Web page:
Borough Voters for Scotland.—Persons in the occupancy, either as proprietors, tenants, or liferenters, of houses or other buildings, with or without land, of the yearly value of 101., within the city, borough, or town (provided they have paid assessed taxes on or before the last day of July) in which they claim to exercise their franchise.
County Voters for Ireland.-In Ireland the county members are elected* by freeholders of 101. a year (the forty-shilling freeholders having been disfranchised, and the qualification raised to that amount by the 10 Geo. IV. c. viii.); by copyholders of 101. a year; and by leaseholders of terms originally for sixty years (whether determinable on lives or no), of the yearly value of 101.; or for fourteen years, in like manner, of the yearly value of 201. ; or for twenty years, having a beneficial interest of the clear yearly value of 101.
* See 2 and 3 Wm. IV. c. lxxxviii.
Borough Voters for Ireland. -Occupiers as tenants or owners of houses, or other buildings, with or without land, within the city or borough, of the clear yearly value of 101. ; in cities and towns of counties, forty-shilling freeholders entitled to register at the passing of the stat. 3 and 4 Wm. c. lxxxviii., that is to say, on the 7th of August 1832, so long as they retain the same qualification; freemen of cities, or towns, or boroughs, provided they be resident in the city, town, or borough, or within seven miles of it, and are not mere honorary freemen.
The voter must not only have one of these qualifications, but he must also be duly registered.
The machinery is, in England, regulated by the 6 Vic. c. 18. The clerk of the peace for each county annually issues printed forms, notices, and lists to the overseers. The overseers, before the 21st of June, publish notices that all persons not upon the register, but claiming to be put on, send in their claims on or before the 20th of July. After the 20th of July, and before the 1st of August, the overseers prepare and publish a list of claims. Any person on the register may, by a signed objection, delivered before the 26th of August, or the overseers may, by a marginal note, object to any claimant. Before the 29th of August the objections are delivered by the overseer to the clerk of the peace, together with the register.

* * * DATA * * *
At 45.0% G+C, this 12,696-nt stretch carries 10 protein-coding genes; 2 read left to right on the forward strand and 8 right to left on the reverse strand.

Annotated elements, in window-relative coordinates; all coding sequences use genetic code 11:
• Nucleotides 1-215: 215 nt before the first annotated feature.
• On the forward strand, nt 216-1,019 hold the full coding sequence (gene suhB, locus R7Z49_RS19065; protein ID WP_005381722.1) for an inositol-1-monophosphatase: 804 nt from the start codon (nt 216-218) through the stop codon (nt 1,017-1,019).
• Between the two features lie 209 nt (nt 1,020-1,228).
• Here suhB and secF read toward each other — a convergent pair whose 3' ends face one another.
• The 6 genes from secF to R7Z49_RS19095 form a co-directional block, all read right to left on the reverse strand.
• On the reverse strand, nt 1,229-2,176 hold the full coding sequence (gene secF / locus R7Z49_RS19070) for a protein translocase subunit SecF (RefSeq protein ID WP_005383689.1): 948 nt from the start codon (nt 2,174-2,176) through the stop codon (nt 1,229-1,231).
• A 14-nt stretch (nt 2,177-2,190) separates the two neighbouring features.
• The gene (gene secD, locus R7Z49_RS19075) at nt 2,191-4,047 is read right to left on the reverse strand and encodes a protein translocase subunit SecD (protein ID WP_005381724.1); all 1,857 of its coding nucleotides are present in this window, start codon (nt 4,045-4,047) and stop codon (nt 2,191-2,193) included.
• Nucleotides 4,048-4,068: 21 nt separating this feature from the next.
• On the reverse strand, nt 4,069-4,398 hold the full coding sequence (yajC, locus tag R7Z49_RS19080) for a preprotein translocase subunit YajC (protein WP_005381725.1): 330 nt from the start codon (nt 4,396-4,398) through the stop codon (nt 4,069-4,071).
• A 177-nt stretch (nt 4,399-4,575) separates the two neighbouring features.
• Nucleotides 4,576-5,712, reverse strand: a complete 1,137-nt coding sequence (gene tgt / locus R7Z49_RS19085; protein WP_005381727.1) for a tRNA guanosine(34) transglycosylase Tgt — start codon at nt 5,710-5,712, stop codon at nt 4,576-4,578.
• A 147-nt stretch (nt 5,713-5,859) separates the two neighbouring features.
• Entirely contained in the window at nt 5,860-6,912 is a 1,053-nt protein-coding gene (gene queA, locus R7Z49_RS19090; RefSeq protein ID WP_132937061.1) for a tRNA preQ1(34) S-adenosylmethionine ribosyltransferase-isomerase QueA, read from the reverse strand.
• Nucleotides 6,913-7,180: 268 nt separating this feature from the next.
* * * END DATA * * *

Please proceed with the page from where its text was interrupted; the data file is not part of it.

In boroughs the town clerk, or person who acts in that capacity, on or before the 10th of June, issues his forms and schedules to the overseers of the parishes within his borough. The overseers then, before the 20th of June, give notice that persons will not be admitted to the register unless they pay, by the 20th of July, all the poors’-rates due before the 5th of January. The overseers then, on or before the last day of July, make out lists of voters-except freemen, whereof the list is to be made by the town-clerk. Signed objections are made before the 26th of August.
Between the 14th of September and the 1st day of November the revising barristers (appointed by the Lord Chief Justice for the Metropolitan and Middlesex boroughs, and by the senior judge on circuit for the provinces) hold their circuits, and decide, in open court, on the validity of claims and objections, and sign each page of the registry. An appeal is allowed, upon a case drawn by the revising barrister, to the Common Pleas, and the registry is perfect.
This register is, as to English and Irish elections, conclusive evidence that the persons named in it continue to have the qualifications which are annexed to their names respectively; and no scrutiny is allowed before the returning officer. There are provisos as to loss of qualification, and also as to residence; but these do not affect the admissibility of the vote at the poll-booth. It may be convenient to insert the enactment here.
At every future election for a member or members to serve in Parliament for any county, city, or borough, the register of voters so made as aforesaid shall be deemed and taken to be conclusive evidence that the persons therein named continue to have the qualifications wbich are an